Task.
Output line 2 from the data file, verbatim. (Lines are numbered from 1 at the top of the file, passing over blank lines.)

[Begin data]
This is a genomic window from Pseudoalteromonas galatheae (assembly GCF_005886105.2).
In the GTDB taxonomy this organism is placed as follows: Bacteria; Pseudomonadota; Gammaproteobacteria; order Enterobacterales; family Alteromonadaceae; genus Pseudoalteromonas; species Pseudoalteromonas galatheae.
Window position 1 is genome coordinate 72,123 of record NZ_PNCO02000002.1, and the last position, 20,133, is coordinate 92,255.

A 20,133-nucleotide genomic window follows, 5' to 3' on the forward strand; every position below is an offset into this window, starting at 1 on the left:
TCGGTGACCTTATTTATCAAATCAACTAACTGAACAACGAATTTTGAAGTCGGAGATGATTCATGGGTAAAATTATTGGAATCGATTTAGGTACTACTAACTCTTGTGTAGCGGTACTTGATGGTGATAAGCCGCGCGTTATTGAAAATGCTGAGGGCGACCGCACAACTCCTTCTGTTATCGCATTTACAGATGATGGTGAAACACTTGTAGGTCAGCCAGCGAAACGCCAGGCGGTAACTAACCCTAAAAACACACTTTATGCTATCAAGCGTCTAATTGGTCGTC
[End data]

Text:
In the GTDB taxonomy this organism is placed as follows: Bacteria; Pseudomonadota; Gammaproteobacteria; order Enterobacterales; family Alteromonadaceae; genus Pseudoalteromonas; species Pseudoalteromonas galatheae.